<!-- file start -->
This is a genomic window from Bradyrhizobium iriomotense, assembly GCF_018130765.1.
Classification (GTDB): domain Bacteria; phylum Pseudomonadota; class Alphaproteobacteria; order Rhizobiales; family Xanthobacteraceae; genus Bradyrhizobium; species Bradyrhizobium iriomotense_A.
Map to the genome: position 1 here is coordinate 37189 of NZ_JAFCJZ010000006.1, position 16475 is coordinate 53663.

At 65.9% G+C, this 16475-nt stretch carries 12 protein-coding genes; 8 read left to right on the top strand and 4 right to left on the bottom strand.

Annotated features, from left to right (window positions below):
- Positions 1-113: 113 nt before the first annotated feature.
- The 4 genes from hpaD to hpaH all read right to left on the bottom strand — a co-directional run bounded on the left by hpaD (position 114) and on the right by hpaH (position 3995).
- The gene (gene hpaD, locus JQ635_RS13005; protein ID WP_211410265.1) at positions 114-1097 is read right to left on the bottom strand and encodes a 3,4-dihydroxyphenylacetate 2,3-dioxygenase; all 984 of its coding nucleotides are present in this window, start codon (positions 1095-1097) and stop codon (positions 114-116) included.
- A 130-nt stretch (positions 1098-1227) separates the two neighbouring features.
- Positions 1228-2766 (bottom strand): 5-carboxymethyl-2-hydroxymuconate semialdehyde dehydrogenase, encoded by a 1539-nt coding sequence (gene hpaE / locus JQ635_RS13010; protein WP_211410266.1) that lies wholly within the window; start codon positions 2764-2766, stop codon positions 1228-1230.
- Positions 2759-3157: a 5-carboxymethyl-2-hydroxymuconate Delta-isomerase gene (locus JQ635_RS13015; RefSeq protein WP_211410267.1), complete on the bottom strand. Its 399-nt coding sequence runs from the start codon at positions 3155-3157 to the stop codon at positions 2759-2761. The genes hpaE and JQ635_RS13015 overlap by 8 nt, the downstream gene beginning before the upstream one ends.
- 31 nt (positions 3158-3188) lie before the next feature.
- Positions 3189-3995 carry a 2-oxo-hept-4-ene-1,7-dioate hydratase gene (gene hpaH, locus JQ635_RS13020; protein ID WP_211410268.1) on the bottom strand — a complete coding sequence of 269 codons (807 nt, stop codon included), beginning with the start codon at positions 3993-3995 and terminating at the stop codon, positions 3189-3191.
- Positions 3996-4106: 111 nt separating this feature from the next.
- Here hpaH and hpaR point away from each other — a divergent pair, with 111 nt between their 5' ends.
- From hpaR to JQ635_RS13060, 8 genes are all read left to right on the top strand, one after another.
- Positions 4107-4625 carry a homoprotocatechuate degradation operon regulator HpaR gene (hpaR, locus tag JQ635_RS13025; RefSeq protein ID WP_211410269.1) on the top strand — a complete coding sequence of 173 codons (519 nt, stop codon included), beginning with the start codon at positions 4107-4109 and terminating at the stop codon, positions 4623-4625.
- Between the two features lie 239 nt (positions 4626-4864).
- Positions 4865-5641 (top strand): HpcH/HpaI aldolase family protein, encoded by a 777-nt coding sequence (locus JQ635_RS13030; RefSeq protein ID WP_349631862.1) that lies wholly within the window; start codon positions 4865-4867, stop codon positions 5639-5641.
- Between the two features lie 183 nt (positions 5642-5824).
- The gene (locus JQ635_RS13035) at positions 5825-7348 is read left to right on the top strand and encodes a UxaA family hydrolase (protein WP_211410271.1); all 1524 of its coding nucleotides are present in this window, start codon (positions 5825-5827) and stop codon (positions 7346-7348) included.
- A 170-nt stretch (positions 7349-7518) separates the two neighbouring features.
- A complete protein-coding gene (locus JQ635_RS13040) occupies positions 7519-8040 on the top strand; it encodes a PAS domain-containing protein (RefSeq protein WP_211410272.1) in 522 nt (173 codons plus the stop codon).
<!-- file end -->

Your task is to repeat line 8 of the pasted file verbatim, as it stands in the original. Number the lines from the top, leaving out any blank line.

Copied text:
- The gene (gene hpaD, locus JQ635_RS13005; protein ID WP_211410265.1) at positions 114-1097 is read right to left on the bottom strand and encodes a 3,4-dihydroxyphenylacetate 2,3-dioxygenase; all 984 of its coding nucleotides are present in this window, start codon (positions 1095-1097) and stop codon (positions 114-116) included.